Entry remains free, but the U.S. Forest Service wants to know who’s using the Anaconda-Pintler Wilderness and for how long.
Rangers will check hikers for completed permits when they travel the popular backcountry area south of Georgetown Lake. While there are no restrictions on campsite use or duration, the permits serve a couple of functions, according to Forest Service spokesman Brandan Schulze.
“It’s to give us an idea of trends in the area, so we can refine management to minimize impacts,” Schulze said. “But it’s primarily to reach out to people about leave-no-trace principles.”
The backcountry ethic of protecting sensitive ground cover, removing all trash and other evidence of a visit and keeping noxious weeds from invading the wilderness is essential to maintaining the quality of remote areas.
“It’s a beautiful wilderness, and we’d just like to keep it that way,” Forest Service backcountry program manager Deb Gale said. “The A-P is small and narrow and surrounded on all sides with bigger places, and weeds and more people.”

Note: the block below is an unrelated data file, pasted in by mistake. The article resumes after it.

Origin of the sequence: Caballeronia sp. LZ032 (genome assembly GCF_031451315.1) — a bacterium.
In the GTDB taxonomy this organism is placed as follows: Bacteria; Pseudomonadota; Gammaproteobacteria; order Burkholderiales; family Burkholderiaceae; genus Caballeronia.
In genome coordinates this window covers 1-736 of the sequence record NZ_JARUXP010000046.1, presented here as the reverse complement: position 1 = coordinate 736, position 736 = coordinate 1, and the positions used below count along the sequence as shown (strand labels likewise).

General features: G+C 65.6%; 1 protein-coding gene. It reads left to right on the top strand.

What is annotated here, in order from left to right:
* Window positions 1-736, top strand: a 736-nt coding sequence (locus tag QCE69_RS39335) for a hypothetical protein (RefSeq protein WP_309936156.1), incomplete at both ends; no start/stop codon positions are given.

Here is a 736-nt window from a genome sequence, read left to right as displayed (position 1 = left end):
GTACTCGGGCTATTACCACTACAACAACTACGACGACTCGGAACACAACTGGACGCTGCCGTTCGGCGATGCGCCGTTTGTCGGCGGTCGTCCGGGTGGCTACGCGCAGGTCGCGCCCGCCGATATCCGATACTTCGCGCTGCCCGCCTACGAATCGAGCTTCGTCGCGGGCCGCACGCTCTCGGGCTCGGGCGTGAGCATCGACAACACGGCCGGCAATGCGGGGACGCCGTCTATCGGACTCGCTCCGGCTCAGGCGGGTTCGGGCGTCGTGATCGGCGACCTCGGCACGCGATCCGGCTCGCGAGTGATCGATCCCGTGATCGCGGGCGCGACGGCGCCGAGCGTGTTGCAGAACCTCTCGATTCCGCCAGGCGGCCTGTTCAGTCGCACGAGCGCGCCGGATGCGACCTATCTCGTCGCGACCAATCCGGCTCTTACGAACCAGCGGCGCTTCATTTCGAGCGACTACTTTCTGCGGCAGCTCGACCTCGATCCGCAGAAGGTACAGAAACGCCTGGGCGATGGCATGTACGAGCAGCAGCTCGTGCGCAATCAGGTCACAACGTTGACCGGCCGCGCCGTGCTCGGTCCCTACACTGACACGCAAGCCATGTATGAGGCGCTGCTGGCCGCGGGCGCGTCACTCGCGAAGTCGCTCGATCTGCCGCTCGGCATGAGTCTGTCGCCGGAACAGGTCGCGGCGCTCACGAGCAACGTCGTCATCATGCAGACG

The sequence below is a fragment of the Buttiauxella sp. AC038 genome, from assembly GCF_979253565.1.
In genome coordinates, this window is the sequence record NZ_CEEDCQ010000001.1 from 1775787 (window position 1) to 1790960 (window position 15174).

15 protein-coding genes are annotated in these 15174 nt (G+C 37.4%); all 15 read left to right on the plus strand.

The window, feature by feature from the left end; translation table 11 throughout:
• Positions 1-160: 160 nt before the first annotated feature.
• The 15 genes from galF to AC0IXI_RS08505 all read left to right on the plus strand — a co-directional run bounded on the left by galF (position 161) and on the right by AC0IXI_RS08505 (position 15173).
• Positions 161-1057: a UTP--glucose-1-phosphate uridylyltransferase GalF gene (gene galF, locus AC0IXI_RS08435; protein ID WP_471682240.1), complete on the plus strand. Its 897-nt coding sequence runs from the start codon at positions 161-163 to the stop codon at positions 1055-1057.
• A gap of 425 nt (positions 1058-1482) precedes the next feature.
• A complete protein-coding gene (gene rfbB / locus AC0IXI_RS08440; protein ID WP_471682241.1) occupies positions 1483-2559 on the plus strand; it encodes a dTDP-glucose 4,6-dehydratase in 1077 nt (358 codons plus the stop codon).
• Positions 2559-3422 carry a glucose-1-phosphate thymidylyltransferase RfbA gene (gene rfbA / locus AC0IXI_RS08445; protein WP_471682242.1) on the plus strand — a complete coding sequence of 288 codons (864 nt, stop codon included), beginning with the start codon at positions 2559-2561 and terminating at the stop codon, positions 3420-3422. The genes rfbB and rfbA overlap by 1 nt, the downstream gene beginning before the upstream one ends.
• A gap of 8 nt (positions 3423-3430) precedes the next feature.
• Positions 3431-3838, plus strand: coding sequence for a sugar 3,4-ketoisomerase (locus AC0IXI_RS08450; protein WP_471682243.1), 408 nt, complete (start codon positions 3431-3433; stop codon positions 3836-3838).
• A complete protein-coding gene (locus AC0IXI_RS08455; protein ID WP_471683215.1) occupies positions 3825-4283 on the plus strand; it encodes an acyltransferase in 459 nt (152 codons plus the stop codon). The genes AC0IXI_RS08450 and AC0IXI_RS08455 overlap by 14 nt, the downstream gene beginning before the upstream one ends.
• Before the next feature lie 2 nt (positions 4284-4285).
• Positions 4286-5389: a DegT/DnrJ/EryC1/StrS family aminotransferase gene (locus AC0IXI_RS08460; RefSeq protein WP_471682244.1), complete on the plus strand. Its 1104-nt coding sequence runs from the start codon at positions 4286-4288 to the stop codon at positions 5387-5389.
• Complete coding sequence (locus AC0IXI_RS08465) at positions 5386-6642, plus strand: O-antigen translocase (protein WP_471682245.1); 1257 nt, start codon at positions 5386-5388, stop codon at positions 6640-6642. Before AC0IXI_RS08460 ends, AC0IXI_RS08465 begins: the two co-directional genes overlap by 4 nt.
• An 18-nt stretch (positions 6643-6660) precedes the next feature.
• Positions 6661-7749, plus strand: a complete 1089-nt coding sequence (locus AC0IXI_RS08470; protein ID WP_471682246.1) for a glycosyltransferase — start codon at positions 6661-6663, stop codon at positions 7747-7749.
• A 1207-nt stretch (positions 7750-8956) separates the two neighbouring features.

Most Forest Service wilderness trailheads have boxes with registration forms. In Montana, the forms are voluntary and don’t require a name or address. They do ask for the size of a party, expected campground stops and duration of trip. The forms are deposited in a locked box so others can’t find out who’s in the woods or how long they’re away from home.
Gale said a public comment session back in 2000 supported the voluntary permit forms in the Anaconda-Pintler Wilderness. But since then, wilderness rangers had reported growing numbers of people ignoring the permit, or disregarding warnings about backcountry abuse.
Rangers may cite people for failure to have a permit in the wilderness, with an accompanying fine of $50 or $75. No other Montana wilderness areas are actively enforcing the permit requirement.
“Often when you get to this point, you already have big problems in your wilderness areas,” Gale said. “And lots of those times you don’t have the opportunity to do anything about it. We wanted to be more proactive than reactive.”